Greetings from Columbus, Ohio!

If you were among those who attended hockey games at the Coliseum in the 1990s you would attest that that the Chill was more than a unique sports experience.  In the inaugural season one publication described it as a cross between ballet and murder.  That quote always stuck with me as fitting (see headlines and sub text of our initial ad campaign both emphasizing and spoofing hockey’s aggressive image) of the balancing act we were trying to walk.

One of the things that made our organization special was we were willing to take calculated risks with our aggressive marketing approach.  When we were at our best it seemed as though we teetered on the edge of something that was either going to be brilliant or a complete disaster.  My favorite musician, Bruce Springsteen, described his legendary live performances as part dance party, part spiritual revival, and all rock and roll.  That’s what we wanted to emulate.  Combine the raw energy of the on ice product with the spirit of a vibrant side show act, packed into the tight confines of the battle worn Fairgrounds Coliseum and we’d have something special. Little did we know just how special it would be!

In the summer of 2009, I approached Craig Merz, who covered the Chill for the Columbus Dispatch, about the idea of a book.  We agreed that the Chill’s story is among the most unique in minor league sports history and one that had to be told.

Having never written a book, we found it really difficult, but well worth it.  It’s taken us more than four years to write the book, go through a dozen or so revisions, search for publishers, and collaborate with a professional sports book editor to put us in position to release a product that we hope you feel has captured the excitement and fun of what made the Chill experience so incredibly unique.

The Chill book (title to come) has several intertwined story lines.  First, how the franchise unexpectedly exploded on the sports scene long dominated by Ohio State and the love at first sight relationship between the fans and the team.  Second, the quirky character of the franchise; from a gregarious coach named Rosco, to a spirited player named Smurf, to the Fat Lady, to the Mad Cows, there was always an unpredictable element that made the Chill in a word … fun!  Third, the behind-the-scenes method that went into creating the madness.  Finally, the Chill’s role in building a fandom that caught national attention, and in turn allowed the Chill to play a leading role in driving the need for a Downtown arena issue, and ultimately a NHL expansion team for Columbus.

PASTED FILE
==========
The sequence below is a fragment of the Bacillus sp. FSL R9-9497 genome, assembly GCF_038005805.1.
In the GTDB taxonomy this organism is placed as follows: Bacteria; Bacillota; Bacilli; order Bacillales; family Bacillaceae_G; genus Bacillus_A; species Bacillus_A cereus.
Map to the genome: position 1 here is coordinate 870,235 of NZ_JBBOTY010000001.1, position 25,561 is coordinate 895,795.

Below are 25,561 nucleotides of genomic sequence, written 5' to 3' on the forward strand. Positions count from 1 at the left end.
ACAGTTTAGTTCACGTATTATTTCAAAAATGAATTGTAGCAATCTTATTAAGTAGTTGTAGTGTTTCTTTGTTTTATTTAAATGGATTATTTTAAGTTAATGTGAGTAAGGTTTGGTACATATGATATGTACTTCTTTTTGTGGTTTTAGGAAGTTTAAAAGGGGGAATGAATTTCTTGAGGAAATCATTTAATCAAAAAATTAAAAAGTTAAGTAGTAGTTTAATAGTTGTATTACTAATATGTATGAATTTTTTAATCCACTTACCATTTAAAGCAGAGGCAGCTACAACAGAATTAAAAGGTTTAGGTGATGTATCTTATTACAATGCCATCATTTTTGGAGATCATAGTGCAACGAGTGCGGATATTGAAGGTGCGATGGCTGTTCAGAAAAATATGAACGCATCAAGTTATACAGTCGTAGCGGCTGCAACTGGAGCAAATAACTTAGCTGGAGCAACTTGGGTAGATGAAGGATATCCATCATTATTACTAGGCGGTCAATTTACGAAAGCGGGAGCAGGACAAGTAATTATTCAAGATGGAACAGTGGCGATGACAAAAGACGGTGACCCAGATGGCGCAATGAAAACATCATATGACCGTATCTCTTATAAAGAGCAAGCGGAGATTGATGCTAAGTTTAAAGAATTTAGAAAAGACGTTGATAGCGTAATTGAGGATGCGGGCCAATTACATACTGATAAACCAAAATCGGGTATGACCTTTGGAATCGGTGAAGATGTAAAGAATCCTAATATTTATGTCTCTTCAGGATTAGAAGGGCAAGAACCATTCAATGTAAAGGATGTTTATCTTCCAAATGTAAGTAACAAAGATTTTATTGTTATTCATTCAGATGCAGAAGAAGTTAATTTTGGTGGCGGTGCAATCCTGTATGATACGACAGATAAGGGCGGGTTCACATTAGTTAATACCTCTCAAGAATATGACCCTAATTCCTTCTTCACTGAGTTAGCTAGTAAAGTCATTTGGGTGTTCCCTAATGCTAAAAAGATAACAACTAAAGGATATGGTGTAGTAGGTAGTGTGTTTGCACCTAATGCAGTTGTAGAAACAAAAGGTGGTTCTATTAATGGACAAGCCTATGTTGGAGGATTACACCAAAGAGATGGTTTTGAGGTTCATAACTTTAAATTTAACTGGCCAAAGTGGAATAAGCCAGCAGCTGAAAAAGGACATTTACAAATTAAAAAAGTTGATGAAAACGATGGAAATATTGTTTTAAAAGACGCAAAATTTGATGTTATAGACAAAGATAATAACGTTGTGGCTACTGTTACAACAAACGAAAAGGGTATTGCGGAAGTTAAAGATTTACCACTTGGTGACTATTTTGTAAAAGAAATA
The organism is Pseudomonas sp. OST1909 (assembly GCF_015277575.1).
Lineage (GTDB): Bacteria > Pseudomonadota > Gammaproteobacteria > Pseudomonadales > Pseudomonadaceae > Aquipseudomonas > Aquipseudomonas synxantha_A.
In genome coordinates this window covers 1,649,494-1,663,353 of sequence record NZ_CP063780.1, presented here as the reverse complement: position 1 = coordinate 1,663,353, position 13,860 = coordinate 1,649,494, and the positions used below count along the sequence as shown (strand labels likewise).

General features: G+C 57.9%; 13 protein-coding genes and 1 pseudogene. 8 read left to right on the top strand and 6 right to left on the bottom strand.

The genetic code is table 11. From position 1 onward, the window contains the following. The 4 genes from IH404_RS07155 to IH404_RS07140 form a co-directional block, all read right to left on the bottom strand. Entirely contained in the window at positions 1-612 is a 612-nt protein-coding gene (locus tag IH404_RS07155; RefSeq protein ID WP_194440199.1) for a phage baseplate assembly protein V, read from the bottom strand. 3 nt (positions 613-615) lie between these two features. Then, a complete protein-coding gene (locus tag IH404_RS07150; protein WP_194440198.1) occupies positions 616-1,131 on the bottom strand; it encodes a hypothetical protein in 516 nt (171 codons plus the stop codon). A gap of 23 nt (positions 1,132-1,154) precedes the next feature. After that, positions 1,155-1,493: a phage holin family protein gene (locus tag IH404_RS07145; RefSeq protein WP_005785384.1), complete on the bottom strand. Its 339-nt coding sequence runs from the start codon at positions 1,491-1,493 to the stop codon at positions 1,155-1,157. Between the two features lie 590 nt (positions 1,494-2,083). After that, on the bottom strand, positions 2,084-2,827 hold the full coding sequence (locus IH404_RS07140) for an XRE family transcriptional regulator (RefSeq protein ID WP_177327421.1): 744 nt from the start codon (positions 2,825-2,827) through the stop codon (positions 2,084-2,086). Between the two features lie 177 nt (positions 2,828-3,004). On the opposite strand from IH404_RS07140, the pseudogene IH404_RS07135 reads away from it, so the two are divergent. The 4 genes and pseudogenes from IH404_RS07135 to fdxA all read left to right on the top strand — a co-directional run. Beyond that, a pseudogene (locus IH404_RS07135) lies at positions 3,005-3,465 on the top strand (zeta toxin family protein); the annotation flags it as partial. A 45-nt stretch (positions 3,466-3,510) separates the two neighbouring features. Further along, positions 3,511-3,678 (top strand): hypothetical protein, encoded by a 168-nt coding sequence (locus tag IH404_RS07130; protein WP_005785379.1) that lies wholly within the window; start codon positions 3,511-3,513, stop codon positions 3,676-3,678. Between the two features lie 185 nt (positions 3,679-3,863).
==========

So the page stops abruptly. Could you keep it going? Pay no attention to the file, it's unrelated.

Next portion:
The Chill’s lasting impact on the Columbus is undeniable. Need proof? Look at the emergence of Central Ohio as a hotbed at the national level youth hockey development hotbed. Need more?  The Chill (and its fans) are among those you can thank anytime you go to the Arena District to attend a Blue Jackets or Clippers game, any of the numerous events at Nationwide or got to one of the dozens of restaurants and bars in the area.

We plan to release The Book in the fall (we will reveal the name later in typical Chill style).  This spring, to peak your interest we will release 27 chapter summaries (through www.columbuschill.net), one chapter every Friday, for 27 weeks.  Also, in the next few days we will ask you to answer a series of questions and if all goes well will include some of your comments in the final version of the book.

We look forward to hearing what you think. To stir your memory, remember that April 4 will mark the 15th anniversary of the Chill’s last game in the Coliseum. Has it really been that long?

David Paitson

David Paitson

Chill President and General Manager 1991 - 98
@paitson

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